How to Survive Quarantine, According to a Nun

A lifestyle of silence and solitude has helped women of the cloth navigate the Covid-19 lockdown

Leigh Giangreco
GEN
Published in
8 min readMay 18, 2020

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An illustration of a nun with her hands clasped together in prayer and a coronavirus-shaped halo behind her.
Illustration: Daniel Zender

On a rolling, leafy property a few miles outside of Baltimore, more than a dozen women are cloistered inside their home. Confinement is a liberal word for their way of life; they operate within 26 acres of fairy-tale grounds, which include a Tudor house, stone walls, and tulip gardens. They perform all their daily activities here, eat their meals together, and rarely leave. During this pandemic, that’s not so unusual. But when the stay-at-home order eventually lifts in Maryland and everyone huddles nervously in bars and parks, these Carmelite nuns will remain inside, just as their community has since 1790.

“It’s the perfect place to be in lockdown because that’s the life we live anyway,” said Sister Judy Murray, a 72-year-old nun at the Carmelite Sisters of Baltimore in Towson, Maryland.

The Carmelites are an order of Roman Catholic nuns who, unlike millions of Americans stuck at home during the coronavirus pandemic, have chosen a cloistered life. They devote each day to prayer and quiet contemplation, with scheduled breaks to tend the garden and the monastery. Rules for leaving the grounds vary by community; some monasteries have their groceries delivered while other nuns are free to shop on their own, visit the doctor, or even vote.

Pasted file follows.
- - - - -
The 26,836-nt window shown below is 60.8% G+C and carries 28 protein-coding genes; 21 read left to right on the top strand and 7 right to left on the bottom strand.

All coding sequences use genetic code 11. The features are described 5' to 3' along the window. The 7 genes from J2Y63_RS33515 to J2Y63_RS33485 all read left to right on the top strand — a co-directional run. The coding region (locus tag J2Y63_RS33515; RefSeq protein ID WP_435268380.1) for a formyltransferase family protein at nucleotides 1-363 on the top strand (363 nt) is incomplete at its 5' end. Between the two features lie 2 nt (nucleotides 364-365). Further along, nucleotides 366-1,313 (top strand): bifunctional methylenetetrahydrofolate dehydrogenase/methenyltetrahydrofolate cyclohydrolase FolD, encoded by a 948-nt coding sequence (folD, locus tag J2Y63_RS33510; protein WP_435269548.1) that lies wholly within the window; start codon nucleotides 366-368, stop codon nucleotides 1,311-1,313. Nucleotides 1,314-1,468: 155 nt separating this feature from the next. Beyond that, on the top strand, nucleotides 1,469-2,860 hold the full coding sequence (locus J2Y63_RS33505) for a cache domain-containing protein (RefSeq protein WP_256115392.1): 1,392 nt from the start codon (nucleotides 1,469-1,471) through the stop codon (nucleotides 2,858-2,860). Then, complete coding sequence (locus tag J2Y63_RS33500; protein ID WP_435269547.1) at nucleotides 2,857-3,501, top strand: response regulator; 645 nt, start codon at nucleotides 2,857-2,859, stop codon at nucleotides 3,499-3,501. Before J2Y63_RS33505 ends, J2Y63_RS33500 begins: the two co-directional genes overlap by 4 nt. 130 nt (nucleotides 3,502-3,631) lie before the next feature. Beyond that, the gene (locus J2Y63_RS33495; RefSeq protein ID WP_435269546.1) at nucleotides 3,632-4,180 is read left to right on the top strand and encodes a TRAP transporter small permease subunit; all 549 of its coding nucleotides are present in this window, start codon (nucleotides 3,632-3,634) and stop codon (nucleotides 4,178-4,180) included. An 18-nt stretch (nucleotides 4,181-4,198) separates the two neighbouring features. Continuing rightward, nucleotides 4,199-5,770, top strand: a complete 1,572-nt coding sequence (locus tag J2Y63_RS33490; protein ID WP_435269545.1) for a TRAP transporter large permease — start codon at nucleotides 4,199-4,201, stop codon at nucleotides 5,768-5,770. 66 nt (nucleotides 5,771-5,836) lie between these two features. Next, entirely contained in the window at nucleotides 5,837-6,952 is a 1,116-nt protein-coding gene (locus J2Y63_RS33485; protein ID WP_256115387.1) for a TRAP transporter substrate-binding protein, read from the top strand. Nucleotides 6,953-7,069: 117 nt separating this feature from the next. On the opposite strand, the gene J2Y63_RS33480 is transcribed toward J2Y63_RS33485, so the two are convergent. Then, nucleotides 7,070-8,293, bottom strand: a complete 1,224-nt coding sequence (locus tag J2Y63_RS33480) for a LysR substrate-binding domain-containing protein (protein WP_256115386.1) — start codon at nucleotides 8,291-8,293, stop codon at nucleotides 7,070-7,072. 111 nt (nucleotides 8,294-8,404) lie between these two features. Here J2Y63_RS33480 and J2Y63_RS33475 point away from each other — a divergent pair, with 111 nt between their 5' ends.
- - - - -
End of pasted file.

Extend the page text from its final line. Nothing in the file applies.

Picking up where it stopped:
“We’re cloistered, but we have a modern understanding of what that means,” Murray said. “We definitely don’t allow people into the private side of our monastery, and we go out but we go out for important things.”

I’ve been familiar with cloistered life since I was a child. Growing up in Buffalo, New York, my mother would take me every few weeks after school to say prayers at the Carmelite’s chapel at the Monastery of the Little Flower of Jesus just north of the city. The monastery was where my mother could relieve herself of the burdens of adulthood. Pleas for success in marriage or careers, entreaties for sick loved ones, and special intentions for newborn children were whispered in the chapel and deposited in the convent’s “turn,” a large, wooden, lazy-Susan where nuns could receive intentions or gifts without seeing visitors.

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Leigh Giangreco
GEN
Writer for

Reporter covering culture, politics and news.